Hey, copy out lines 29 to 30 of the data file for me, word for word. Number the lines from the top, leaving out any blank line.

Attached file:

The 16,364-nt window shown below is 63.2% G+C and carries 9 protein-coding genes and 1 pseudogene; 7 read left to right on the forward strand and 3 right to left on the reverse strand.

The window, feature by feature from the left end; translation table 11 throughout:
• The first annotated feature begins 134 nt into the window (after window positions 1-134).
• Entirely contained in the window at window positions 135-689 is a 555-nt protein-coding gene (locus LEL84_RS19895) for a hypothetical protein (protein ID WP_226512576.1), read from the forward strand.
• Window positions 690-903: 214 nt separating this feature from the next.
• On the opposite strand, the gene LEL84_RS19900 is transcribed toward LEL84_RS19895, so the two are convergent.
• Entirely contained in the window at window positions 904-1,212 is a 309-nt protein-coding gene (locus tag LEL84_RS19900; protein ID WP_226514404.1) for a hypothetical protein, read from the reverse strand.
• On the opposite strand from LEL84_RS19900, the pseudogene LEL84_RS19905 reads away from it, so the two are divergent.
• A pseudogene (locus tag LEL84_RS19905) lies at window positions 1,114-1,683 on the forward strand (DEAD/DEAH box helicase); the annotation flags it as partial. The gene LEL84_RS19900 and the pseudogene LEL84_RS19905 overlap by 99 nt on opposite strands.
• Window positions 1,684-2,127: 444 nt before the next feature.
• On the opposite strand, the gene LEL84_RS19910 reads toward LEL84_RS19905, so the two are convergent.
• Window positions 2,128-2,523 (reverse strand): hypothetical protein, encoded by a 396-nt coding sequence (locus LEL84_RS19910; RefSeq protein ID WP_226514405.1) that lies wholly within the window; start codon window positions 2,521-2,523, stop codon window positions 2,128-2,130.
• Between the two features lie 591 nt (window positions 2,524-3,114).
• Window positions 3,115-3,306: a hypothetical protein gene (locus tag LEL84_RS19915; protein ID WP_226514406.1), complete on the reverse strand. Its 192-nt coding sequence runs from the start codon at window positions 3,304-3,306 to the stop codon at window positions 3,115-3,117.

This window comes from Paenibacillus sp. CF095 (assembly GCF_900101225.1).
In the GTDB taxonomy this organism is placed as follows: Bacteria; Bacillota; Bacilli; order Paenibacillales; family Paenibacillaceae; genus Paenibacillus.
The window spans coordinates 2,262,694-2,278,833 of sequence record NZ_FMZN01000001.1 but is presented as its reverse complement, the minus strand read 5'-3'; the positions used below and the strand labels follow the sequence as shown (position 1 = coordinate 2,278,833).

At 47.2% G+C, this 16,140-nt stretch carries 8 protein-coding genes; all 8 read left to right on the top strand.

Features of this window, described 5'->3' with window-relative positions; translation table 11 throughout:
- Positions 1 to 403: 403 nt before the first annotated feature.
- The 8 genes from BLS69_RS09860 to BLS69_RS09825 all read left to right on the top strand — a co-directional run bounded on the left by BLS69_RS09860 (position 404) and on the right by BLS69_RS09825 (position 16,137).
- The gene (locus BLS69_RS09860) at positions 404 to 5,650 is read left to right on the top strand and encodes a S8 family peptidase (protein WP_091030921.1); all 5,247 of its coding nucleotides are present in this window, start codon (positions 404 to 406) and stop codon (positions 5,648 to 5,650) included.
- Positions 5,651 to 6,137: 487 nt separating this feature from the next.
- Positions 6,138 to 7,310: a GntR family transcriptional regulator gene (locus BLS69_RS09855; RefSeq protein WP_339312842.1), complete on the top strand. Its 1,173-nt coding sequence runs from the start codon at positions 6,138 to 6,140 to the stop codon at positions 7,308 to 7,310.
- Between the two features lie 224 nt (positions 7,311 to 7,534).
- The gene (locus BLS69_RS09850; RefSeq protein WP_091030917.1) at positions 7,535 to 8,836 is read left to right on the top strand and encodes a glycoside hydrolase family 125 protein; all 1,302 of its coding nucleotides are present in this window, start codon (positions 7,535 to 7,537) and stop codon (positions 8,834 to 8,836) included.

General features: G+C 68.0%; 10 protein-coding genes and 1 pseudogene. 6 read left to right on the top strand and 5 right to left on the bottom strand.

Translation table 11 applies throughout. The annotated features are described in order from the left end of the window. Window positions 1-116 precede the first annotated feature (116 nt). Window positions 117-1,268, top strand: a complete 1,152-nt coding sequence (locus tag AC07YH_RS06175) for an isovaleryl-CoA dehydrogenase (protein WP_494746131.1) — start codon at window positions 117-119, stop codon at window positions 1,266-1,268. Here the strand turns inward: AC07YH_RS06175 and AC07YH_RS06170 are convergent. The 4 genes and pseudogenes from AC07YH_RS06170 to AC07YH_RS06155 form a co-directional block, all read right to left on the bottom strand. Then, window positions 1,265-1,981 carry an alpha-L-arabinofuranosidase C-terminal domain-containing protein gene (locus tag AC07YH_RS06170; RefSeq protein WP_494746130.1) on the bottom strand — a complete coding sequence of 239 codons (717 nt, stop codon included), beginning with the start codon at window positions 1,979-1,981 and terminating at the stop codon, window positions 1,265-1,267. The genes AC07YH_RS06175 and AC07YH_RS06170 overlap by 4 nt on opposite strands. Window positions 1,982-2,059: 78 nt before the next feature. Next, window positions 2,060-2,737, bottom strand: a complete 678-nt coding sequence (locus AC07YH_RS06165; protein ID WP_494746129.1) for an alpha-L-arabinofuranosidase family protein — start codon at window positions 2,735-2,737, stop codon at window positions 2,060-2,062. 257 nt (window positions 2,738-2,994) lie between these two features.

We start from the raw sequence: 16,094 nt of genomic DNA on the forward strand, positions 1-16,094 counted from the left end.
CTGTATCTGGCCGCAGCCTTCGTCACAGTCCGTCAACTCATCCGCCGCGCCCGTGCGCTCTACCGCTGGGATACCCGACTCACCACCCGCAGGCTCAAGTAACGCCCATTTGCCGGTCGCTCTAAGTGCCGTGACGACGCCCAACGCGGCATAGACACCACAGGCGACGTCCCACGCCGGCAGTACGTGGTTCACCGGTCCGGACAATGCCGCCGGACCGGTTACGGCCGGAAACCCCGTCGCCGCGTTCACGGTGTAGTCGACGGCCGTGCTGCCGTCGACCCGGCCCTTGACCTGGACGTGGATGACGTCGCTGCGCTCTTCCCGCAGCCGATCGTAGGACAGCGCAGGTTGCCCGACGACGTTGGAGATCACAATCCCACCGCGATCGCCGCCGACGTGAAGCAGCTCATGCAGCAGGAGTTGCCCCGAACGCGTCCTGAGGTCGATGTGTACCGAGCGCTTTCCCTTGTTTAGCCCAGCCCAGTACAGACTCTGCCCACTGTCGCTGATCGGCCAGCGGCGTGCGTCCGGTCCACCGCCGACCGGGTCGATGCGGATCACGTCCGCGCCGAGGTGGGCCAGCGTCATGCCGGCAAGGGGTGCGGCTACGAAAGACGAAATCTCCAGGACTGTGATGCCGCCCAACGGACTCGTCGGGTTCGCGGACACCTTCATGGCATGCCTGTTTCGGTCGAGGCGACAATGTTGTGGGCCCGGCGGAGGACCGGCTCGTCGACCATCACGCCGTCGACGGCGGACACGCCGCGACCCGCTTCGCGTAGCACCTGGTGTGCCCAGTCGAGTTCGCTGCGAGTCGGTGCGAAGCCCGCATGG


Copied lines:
We start from the raw sequence: 16,094 nt of genomic DNA on the forward strand, positions 1-16,094 counted from the left end.
CTGTATCTGGCCGCAGCCTTCGTCACAGTCCGTCAACTCATCCGCCGCGCCCGTGCGCTCTACCGCTGGGATACCCGACTCACCACCCGCAGGCTCAAGTAACGCCCATTTGCCGGTCGCTCTAAGTGCCGTGACGACGCCCAACGCGGCATAGACACCACAGGCGACGTCCCACGCCGGCAGTACGTGGTTCACCGGTCCGGACAATGCCGCCGGACCGGTTACGGCCGGAAACCCCGTCGCCGCGTTCACGGTGTAGTCGACGGCCGTGCTGCCGTCGACCCGGCCCTTGACCTGGACGTGGATGACGTCGCTGCGCTCTTCCCGCAGCCGATCGTAGGACAGCGCAGGTTGCCCGACGACGTTGGAGATCACAATCCCACCGCGATCGCCGCCGACGTGAAGCAGCTCATGCAGCAGGAGTTGCCCCGAACGCGTCCTGAGGTCGATGTGTACCGAGCGCTTTCCCTTGTTTAGCCCAGCCCAGTACAGACTCTGCCCACTGTCGCTGATCGGCCAGCGGCGTGCGTCCGGTCCACCGCCGACCGGGTCGATGCGGATCACGTCCGCGCCGAGGTGGGCCAGCGTCATGCCGGCAAGGGGTGCGGCTACGAAAGACGAAATCTCCAGGACTGTGATGCCGCCCAACGGACTCGTCGGGTTCGCGGACACCTTCATGGCATGCCTGTTTCGGTCGAGGCGACAATGTTGTGGGCCCGGCGGAGGACCGGCTCGTCGACCATCACGCCGTCGACGGCGGACACGCCGCGACCCGCTTCGCGTAGCACCTGGTGTGCCCAGTCGAGTTCGCTGCGAGTCGGTGCGAAGCCCGCATGG